Now, one of the more interesting aspects of virtual space is “computer crossdressing.” Julie was an early manifestation. On the nets, where warranting or grounding, a persona in a physical body, is meaningless, men routinely use female personae whenever they choose, and vice versa. This wholesale appropriation of the other has spawned new modes of interaction. Ethics, trust, and risk still continue, but in different ways. Gendered modes of communication themselves have remained relatively stable, but who uses which of the two socially recognized modes has become more plastic. A woman who has appropriated a male conversational style may be simply assumed to be male at that place and time, so that her/his on-line persona takes on a kind of quasi life of its own, separate from the person’s embodied life in the “real” world.
Sometimes a person’s on-line persona becomes so finely developed that it begins to take over their life off the net. In studying virtual systems, I will call both the space of interaction that is the net and the space of interaction that we call the “real” world consensus loci. Each consensual locus has its own “reality,” determined by local conditions. However, not all realities are equal. A whack on the head in the “real” world can kill you, whereas a whack in one of the virtual worlds will not (although a legal issue currently being debated by futurist attorneys is what liability the whacker has if the fright caused by a virtual whack gives the whackee a “real” heart attack).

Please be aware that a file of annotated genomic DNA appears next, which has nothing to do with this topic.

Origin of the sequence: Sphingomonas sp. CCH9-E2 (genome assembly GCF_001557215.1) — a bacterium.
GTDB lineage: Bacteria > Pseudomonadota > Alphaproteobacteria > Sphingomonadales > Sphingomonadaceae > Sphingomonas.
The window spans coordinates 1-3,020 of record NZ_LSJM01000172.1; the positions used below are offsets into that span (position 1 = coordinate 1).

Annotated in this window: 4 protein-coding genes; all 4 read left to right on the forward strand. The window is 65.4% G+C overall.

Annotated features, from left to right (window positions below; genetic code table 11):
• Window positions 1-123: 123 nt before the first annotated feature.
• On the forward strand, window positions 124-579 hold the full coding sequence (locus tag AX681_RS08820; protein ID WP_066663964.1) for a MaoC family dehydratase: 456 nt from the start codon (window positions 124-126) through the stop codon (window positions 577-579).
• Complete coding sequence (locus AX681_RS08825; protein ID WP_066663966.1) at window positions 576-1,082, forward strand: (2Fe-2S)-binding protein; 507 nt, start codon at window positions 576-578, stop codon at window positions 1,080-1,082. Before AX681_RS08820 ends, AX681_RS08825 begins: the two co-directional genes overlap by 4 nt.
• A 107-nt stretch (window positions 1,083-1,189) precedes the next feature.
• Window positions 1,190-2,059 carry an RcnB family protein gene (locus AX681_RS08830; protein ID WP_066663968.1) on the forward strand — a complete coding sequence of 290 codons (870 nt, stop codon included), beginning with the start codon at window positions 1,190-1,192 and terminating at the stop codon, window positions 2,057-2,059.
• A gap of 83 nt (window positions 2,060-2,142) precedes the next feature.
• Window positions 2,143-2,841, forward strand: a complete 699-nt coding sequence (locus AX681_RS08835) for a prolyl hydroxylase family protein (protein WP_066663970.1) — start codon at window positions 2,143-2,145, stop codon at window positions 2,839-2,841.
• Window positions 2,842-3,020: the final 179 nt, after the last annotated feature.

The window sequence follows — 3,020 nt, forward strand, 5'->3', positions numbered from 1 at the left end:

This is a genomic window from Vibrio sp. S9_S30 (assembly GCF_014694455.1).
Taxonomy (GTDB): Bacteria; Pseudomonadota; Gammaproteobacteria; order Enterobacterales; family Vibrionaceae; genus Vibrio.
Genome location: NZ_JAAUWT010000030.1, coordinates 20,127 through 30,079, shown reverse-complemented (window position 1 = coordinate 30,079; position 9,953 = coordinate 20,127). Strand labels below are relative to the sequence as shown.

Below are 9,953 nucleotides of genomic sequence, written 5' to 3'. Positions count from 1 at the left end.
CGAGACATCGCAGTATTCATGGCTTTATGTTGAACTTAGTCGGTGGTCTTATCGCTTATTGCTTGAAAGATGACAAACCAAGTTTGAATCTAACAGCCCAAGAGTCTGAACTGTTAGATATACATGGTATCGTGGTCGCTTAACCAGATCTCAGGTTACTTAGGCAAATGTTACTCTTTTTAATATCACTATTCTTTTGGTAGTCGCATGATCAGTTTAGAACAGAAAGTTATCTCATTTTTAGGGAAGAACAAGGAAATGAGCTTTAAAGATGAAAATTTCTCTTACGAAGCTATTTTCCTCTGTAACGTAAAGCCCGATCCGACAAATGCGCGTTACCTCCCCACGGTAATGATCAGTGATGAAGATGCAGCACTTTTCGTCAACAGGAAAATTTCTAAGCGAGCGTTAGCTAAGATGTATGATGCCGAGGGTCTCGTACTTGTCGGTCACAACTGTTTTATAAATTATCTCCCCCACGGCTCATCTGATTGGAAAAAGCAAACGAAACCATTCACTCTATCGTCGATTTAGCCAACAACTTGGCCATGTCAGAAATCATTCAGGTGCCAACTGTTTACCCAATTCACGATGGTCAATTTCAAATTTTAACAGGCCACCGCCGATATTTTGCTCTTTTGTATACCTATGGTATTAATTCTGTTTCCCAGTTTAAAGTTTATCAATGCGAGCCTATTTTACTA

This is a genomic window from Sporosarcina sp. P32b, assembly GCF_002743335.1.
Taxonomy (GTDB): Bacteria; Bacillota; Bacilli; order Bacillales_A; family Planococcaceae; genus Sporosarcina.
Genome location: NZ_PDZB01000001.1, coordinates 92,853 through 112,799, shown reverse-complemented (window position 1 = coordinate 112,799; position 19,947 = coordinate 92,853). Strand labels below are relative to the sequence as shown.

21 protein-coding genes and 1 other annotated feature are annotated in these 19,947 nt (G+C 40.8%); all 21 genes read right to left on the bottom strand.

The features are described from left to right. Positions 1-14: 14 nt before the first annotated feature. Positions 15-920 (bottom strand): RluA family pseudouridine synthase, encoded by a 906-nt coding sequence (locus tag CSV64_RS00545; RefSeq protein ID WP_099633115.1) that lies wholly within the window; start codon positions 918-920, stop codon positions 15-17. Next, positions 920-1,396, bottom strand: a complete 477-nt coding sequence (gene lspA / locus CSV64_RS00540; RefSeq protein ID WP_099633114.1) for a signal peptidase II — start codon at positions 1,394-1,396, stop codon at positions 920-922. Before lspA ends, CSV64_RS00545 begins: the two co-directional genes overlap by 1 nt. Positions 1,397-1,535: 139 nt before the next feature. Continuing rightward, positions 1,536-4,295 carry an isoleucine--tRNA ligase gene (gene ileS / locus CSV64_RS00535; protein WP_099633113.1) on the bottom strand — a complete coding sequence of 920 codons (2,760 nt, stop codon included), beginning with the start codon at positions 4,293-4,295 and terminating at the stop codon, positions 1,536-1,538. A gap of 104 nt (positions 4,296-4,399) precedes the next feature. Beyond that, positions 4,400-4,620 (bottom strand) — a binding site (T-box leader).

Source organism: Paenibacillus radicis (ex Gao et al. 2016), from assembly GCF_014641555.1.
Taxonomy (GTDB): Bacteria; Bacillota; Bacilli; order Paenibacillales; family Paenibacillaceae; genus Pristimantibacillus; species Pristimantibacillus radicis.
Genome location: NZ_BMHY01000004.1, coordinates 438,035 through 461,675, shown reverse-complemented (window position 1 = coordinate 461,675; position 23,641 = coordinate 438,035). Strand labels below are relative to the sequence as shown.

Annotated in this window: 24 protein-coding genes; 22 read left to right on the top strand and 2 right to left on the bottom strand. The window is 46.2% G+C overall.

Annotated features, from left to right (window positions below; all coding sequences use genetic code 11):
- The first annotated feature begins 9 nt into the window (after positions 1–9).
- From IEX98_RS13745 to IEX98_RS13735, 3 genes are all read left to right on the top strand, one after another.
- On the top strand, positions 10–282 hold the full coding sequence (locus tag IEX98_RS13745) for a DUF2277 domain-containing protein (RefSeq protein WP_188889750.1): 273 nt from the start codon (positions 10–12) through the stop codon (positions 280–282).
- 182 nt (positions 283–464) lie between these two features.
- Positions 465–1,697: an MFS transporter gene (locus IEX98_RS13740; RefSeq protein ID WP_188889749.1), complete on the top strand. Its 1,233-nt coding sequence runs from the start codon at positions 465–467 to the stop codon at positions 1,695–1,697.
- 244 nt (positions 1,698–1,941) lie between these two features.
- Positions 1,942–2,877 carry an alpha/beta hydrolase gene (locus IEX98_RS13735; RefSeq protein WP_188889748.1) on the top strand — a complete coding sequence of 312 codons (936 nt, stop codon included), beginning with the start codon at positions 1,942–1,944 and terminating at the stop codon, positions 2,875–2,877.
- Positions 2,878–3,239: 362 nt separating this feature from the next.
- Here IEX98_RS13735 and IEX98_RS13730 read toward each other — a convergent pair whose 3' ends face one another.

Some conferences talk of a time when they will be able to abandon warranting personae in even more complex ways, when the first “virtual reality” environments come on line. VR, one of a class of interactive spaces that are coming to be known by the general term cyberspace, is a three- dimensional consensual locus or, in the terms of science fiction author William Gibson, a “consensual hallucination” in which data may be visualized, heard, and even felt. The “data” in some of these virtual environments are people–3-D representations of individuals in the cyberspace. While high-resolution images of the human body in cyberspace are years away, when they arrive they will take “computer crossdressing” even further. In this version of VR a man may be seen, and perhaps touched, as a woman and vice versa–or as anything else. There is talk of renting prepackaged body forms complete with voice and touch . . . multiple personality as commodity fetish!
It is interesting that at just about the time the last of the untouched “real-world” anthropological field sites are disappearing, a new and unexpected kind of “field” is opening up–incontrovertibly social spaces in which people still meet face-to-face, but under new definitions of both “meet” and “face.” These new spaces instantiate the collapse of the boundaries between the social and technological, biology and machine, natural and artificial that are part of the postmodern imaginary. They are part of the growing imbrication of humans and machines in new social forms that I call virtual systems.
from the book,
Cyberspace First Steps by Michael Benedikt